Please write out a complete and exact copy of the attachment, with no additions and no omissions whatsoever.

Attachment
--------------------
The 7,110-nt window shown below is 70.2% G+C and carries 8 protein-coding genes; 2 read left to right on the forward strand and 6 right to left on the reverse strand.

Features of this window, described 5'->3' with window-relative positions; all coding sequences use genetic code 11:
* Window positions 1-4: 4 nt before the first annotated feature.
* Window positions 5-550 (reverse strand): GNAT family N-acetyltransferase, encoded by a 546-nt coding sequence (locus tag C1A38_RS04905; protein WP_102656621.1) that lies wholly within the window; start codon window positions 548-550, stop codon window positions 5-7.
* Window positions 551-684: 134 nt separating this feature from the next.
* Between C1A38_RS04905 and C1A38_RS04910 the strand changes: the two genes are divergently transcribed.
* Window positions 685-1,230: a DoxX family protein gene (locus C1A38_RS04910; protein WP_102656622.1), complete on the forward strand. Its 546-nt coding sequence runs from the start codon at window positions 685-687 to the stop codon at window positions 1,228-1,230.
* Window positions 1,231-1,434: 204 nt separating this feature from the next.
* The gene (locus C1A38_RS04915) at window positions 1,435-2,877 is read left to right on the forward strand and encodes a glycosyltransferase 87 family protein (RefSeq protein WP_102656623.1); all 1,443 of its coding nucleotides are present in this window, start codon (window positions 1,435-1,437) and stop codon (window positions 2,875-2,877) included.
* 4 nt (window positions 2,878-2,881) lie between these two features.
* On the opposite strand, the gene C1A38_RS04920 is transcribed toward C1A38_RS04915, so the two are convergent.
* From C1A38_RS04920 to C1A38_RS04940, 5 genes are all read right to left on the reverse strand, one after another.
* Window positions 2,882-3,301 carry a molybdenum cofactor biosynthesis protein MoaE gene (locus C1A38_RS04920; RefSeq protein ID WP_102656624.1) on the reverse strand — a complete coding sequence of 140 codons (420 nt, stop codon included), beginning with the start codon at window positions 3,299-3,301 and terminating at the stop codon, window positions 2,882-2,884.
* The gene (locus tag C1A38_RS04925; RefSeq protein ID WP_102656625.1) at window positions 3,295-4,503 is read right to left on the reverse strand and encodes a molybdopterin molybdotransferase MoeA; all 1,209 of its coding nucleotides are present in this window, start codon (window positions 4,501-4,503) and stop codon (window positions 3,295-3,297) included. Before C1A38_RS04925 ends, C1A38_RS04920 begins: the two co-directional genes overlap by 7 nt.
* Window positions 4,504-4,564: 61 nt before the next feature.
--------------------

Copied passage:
The 7,110-nt window shown below is 70.2% G+C and carries 8 protein-coding genes; 2 read left to right on the forward strand and 6 right to left on the reverse strand.

Features of this window, described 5'->3' with window-relative positions; all coding sequences use genetic code 11:
* Window positions 1-4: 4 nt before the first annotated feature.
* Window positions 5-550 (reverse strand): GNAT family N-acetyltransferase, encoded by a 546-nt coding sequence (locus tag C1A38_RS04905; protein WP_102656621.1) that lies wholly within the window; start codon window positions 548-550, stop codon window positions 5-7.
* Window positions 551-684: 134 nt separating this feature from the next.
* Between C1A38_RS04905 and C1A38_RS04910 the strand changes: the two genes are divergently transcribed.
* Window positions 685-1,230: a DoxX family protein gene (locus C1A38_RS04910; protein WP_102656622.1), complete on the forward strand. Its 546-nt coding sequence runs from the start codon at window positions 685-687 to the stop codon at window positions 1,228-1,230.
* Window positions 1,231-1,434: 204 nt separating this feature from the next.
* The gene (locus C1A38_RS04915) at window positions 1,435-2,877 is read left to right on the forward strand and encodes a glycosyltransferase 87 family protein (RefSeq protein WP_102656623.1); all 1,443 of its coding nucleotides are present in this window, start codon (window positions 1,435-1,437) and stop codon (window positions 2,875-2,877) included.
* 4 nt (window positions 2,878-2,881) lie between these two features.
* On the opposite strand, the gene C1A38_RS04920 is transcribed toward C1A38_RS04915, so the two are convergent.
* From C1A38_RS04920 to C1A38_RS04940, 5 genes are all read right to left on the reverse strand, one after another.
* Window positions 2,882-3,301 carry a molybdenum cofactor biosynthesis protein MoaE gene (locus C1A38_RS04920; RefSeq protein ID WP_102656624.1) on the reverse strand — a complete coding sequence of 140 codons (420 nt, stop codon included), beginning with the start codon at window positions 3,299-3,301 and terminating at the stop codon, window positions 2,882-2,884.
* The gene (locus tag C1A38_RS04925; RefSeq protein ID WP_102656625.1) at window positions 3,295-4,503 is read right to left on the reverse strand and encodes a molybdopterin molybdotransferase MoeA; all 1,209 of its coding nucleotides are present in this window, start codon (window positions 4,501-4,503) and stop codon (window positions 3,295-3,297) included. Before C1A38_RS04925 ends, C1A38_RS04920 begins: the two co-directional genes overlap by 7 nt.
* Window positions 4,504-4,564: 61 nt before the next feature.